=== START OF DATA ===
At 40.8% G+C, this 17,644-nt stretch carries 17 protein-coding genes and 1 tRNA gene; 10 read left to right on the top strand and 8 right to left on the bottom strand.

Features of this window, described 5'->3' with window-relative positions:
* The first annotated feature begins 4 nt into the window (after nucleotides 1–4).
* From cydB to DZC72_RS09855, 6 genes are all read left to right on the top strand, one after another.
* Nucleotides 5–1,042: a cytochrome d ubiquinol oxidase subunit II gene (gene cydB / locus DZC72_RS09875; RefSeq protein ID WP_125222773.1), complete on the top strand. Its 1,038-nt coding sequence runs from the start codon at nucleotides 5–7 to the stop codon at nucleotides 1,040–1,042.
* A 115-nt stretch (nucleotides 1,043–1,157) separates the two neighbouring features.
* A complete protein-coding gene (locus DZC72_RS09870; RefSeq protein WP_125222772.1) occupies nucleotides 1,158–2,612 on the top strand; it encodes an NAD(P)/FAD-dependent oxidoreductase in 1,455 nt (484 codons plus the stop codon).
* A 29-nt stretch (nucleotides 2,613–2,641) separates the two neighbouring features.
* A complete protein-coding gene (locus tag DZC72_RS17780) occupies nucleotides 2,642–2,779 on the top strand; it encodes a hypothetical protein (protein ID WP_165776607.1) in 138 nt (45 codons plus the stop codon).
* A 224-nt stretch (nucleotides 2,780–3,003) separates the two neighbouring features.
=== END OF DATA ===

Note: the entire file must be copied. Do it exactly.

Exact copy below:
At 40.8% G+C, this 17,644-nt stretch carries 17 protein-coding genes and 1 tRNA gene; 10 read left to right on the top strand and 8 right to left on the bottom strand.

Features of this window, described 5'->3' with window-relative positions:
* The first annotated feature begins 4 nt into the window (after nucleotides 1–4).
* From cydB to DZC72_RS09855, 6 genes are all read left to right on the top strand, one after another.
* Nucleotides 5–1,042: a cytochrome d ubiquinol oxidase subunit II gene (gene cydB / locus DZC72_RS09875; RefSeq protein ID WP_125222773.1), complete on the top strand. Its 1,038-nt coding sequence runs from the start codon at nucleotides 5–7 to the stop codon at nucleotides 1,040–1,042.
* A 115-nt stretch (nucleotides 1,043–1,157) separates the two neighbouring features.
* A complete protein-coding gene (locus DZC72_RS09870; RefSeq protein WP_125222772.1) occupies nucleotides 1,158–2,612 on the top strand; it encodes an NAD(P)/FAD-dependent oxidoreductase in 1,455 nt (484 codons plus the stop codon).
* A 29-nt stretch (nucleotides 2,613–2,641) separates the two neighbouring features.
* A complete protein-coding gene (locus tag DZC72_RS17780) occupies nucleotides 2,642–2,779 on the top strand; it encodes a hypothetical protein (protein ID WP_165776607.1) in 138 nt (45 codons plus the stop codon).
* A 224-nt stretch (nucleotides 2,780–3,003) separates the two neighbouring features.